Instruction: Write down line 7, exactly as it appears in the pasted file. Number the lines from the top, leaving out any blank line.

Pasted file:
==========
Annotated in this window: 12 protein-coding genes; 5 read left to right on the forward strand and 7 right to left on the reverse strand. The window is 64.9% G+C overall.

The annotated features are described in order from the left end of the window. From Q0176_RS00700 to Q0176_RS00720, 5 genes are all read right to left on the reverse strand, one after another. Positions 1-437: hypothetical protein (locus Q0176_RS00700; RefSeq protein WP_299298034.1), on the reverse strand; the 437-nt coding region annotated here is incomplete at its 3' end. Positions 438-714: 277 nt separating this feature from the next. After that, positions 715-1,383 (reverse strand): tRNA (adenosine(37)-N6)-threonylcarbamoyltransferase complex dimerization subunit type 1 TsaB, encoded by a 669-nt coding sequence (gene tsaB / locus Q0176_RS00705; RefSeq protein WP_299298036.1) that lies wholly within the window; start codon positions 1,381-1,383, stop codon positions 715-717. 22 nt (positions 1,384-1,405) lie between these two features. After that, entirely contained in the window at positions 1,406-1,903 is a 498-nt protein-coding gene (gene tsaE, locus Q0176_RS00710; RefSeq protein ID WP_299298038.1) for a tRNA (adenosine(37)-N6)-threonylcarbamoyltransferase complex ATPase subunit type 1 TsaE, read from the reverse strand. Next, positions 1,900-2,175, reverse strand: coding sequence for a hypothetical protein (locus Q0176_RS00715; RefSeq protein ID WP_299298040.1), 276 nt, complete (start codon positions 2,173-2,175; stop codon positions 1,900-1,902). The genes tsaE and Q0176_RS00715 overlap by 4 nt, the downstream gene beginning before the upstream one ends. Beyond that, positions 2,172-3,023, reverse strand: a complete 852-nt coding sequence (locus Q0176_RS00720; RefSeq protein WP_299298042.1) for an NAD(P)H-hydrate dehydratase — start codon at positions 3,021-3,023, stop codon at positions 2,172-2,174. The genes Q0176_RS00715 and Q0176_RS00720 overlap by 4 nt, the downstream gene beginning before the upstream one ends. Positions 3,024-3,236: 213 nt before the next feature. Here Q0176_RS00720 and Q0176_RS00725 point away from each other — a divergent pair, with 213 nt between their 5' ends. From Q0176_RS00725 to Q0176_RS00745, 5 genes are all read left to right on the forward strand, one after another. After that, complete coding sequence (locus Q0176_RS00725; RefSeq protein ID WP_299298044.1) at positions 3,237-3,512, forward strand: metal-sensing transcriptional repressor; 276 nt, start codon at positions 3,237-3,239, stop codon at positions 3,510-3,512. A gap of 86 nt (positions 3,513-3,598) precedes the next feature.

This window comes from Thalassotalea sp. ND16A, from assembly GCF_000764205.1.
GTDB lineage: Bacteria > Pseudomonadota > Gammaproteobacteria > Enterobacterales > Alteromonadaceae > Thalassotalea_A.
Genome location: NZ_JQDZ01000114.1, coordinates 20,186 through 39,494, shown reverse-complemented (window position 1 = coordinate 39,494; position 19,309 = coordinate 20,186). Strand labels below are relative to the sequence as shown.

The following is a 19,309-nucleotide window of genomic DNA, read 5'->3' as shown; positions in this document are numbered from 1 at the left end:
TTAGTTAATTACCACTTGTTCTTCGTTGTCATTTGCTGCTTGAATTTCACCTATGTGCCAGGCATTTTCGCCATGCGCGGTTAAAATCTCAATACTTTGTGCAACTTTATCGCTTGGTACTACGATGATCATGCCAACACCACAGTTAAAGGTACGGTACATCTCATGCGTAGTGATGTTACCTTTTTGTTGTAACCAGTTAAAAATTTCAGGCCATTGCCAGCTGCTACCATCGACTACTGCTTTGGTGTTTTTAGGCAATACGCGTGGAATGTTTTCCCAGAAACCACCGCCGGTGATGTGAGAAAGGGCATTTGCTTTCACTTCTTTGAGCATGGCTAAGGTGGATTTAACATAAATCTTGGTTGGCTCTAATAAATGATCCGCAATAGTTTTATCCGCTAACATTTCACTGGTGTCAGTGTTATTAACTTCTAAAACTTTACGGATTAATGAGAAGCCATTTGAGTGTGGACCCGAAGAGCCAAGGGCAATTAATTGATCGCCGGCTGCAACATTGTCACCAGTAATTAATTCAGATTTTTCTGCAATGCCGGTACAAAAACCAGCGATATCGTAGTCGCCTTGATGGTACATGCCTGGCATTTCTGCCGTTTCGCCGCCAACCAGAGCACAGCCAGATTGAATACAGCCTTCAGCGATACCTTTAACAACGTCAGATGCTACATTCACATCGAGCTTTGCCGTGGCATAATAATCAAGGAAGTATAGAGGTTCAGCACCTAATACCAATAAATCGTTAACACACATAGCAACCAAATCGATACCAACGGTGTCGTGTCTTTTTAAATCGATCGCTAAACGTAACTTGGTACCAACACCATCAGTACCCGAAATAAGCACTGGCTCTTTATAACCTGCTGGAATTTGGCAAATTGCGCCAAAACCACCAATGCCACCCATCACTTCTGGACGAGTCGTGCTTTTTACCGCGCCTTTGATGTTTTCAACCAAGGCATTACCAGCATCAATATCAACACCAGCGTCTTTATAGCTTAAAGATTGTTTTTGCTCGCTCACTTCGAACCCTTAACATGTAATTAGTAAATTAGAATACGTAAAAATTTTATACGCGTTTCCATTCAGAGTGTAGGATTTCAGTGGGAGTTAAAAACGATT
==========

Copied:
TTAGTTAATTACCACTTGTTCTTCGTTGTCATTTGCTGCTTGAATTTCACCTATGTGCCAGGCATTTTCGCCATGCGCGGTTAAAATCTCAATACTTTGTGCAACTTTATCGCTTGGTACTACGATGATCATGCCAACACCACAGTTAAAGGTACGGTACATCTCATGCGTAGTGATGTTACCTTTTTGTTGTAACCAGTTAAAAATTTCAGGCCATTGCCAGCTGCTACCATCGACTACTGCTTTGGTGTTTTTAGGCAATACGCGTGGAATGTTTTCCCAGAAACCACCGCCGGTGATGTGAGAAAGGGCATTTGCTTTCACTTCTTTGAGCATGGCTAAGGTGGATTTAACATAAATCTTGGTTGGCTCTAATAAATGATCCGCAATAGTTTTATCCGCTAACATTTCACTGGTGTCAGTGTTATTAACTTCTAAAACTTTACGGATTAATGAGAAGCCATTTGAGTGTGGACCCGAAGAGCCAAGGGCAATTAATTGATCGCCGGCTGCAACATTGTCACCAGTAATTAATTCAGATTTTTCTGCAATGCCGGTACAAAAACCAGCGATATCGTAGTCGCCTTGATGGTACATGCCTGGCATTTCTGCCGTTTCGCCGCCAACCAGAGCACAGCCAGATTGAATACAGCCTTCAGCGATACCTTTAACAACGTCAGATGCTACATTCACATCGAGCTTTGCCGTGGCATAATAATCAAGGAAGTATAGAGGTTCAGCACCTAATACCAATAAATCGTTAACACACATAGCAACCAAATCGATACCAACGGTGTCGTGTCTTTTTAAATCGATCGCTAAACGTAACTTGGTACCAACACCATCAGTACCCGAAATAAGCACTGGCTCTTTATAACCTGCTGGAATTTGGCAAATTGCGCCAAAACCACCAATGCCACCCATCACTTCTGGACGAGTCGTGCTTTTTACCGCGCCTTTGATGTTTTCAACCAAGGCATTACCAGCATCAATATCAACACCAGCGTCTTTATAGCTTAAAGATTGTTTTTGCTCGCTCACTTCGAACCCTTAACATGTAATTAGTAAATTAGAATACGTAAAAATTTTATACGCGTTTCCATTCAGAGTGTAGGATTTCAGTGGGAGTTAAAAACGATT